One in five UK consumers said at the beginning of 2017 that they had changed their bathroom routine for environmental reasons, such as saving water. Yves Rocher has taken note and introduced Concentrated Shower Gels under its I Love My Planet eco-banner. The small bottles contain a concentrated formula that provides 40 showers, and a handy closure ensures that consumers don't dispense more than they need. So far, genuinely concentrated products are thin on the ground, so brands have room to create products that save water yet offer sensorial and active benefits.
- Estée Lauder Double Wear Nude Water Fresh Makeup Broad Spectrum SPF 30 is described as a lightweight, anti-pollution, super-protective and oil-controlling foundation. It claims to be instantly hydrating thanks to a moisture complex of ingredients including watermelon, lychee seed and apple.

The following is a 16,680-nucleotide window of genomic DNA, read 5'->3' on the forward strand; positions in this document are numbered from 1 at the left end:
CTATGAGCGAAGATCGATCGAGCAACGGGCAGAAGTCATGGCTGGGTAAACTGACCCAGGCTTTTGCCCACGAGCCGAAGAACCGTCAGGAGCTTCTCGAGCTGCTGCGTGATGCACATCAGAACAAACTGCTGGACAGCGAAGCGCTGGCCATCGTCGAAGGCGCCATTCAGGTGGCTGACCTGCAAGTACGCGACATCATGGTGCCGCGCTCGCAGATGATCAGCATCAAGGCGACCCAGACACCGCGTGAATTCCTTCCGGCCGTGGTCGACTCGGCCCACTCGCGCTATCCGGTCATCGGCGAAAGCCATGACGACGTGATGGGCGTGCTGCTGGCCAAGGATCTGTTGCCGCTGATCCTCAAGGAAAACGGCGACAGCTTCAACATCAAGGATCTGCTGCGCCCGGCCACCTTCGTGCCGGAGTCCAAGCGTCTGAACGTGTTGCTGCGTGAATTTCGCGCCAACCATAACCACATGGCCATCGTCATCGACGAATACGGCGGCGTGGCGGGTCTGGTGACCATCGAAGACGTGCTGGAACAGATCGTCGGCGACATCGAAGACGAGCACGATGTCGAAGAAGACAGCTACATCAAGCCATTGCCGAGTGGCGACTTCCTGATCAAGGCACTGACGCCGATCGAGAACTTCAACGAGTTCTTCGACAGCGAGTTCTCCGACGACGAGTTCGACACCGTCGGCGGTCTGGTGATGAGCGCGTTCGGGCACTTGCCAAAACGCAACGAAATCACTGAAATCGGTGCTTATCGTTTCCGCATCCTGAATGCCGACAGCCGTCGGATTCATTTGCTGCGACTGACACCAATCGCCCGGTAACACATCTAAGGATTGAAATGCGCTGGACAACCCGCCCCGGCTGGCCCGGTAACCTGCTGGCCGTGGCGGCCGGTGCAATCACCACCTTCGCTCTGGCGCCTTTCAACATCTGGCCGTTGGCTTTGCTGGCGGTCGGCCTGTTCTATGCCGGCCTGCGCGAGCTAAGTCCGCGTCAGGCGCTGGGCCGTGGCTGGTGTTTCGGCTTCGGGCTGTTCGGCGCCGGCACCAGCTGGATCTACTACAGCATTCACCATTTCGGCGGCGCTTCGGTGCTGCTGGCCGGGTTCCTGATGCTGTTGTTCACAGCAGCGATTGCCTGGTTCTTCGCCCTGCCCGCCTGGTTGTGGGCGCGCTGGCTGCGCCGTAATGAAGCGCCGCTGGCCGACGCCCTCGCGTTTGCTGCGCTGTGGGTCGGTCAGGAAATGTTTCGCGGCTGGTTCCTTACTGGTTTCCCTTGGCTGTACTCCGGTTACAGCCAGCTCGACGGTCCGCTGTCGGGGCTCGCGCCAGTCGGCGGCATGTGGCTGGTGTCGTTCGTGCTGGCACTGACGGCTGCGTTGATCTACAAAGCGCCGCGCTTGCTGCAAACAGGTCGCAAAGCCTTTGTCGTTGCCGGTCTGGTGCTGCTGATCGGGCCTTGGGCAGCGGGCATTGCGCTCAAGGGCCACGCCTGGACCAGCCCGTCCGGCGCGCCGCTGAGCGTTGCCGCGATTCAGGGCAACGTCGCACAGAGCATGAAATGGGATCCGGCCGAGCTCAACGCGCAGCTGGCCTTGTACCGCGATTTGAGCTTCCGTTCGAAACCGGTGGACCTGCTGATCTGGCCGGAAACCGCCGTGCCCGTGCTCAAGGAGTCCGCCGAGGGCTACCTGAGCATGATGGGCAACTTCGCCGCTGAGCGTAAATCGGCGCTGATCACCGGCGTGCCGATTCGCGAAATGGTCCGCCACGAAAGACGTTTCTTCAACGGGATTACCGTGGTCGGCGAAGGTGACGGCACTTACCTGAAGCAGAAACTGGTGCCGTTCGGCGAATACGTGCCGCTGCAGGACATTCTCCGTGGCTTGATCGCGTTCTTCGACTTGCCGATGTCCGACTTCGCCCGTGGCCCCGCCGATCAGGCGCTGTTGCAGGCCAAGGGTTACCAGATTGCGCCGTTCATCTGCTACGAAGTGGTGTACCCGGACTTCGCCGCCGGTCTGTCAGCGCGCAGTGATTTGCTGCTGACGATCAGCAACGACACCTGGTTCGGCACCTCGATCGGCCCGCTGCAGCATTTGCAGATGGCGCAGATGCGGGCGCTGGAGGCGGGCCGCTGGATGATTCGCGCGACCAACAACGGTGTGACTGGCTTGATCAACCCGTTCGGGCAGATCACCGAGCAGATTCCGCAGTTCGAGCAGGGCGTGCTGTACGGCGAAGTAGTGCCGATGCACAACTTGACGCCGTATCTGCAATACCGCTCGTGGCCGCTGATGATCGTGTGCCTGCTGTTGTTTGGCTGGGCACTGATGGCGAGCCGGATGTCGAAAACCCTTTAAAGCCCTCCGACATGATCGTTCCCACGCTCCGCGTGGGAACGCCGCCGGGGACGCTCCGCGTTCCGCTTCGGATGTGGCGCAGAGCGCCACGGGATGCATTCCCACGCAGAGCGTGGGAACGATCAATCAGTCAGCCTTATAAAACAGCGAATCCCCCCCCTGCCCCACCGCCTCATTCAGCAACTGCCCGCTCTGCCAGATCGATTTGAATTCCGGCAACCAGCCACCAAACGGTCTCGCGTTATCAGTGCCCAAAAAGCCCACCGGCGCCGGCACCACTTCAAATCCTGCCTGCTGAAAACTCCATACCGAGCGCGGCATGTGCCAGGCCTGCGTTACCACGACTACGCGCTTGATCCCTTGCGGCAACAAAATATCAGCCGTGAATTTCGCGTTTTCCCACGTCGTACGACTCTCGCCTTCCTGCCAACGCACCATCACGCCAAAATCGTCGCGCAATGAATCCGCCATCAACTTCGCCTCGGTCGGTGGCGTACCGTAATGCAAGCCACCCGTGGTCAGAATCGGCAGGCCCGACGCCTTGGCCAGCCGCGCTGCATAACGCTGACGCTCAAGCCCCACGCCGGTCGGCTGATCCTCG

- Label Young Banana Hair Essence is formulated with banana juice and features a three-step hair nourishing system to protect hair from perm, dying and drying, while softening it.
- Nature Republic Soothing & Moisture Cactus 92% Soothing Gel is described as a moisturising, non-sticky gel made with pear cactus and Eastern prickly pear, designed to be used on face, body, sensitive or dry skin areas and hair.
ABOUT THE AUTHOR
Vivienne Rudd, Director of Global Insight & Innovation, Beauty & Personal Care at Mintel, has been writing about the beauty industry for more than 20 years. The former editor of European Cosmetic News and Cosmetics International, Vivienne has travelled the world, interviewing leading industry executives and reporting on corporate, consumer, marketing and product innovation developments.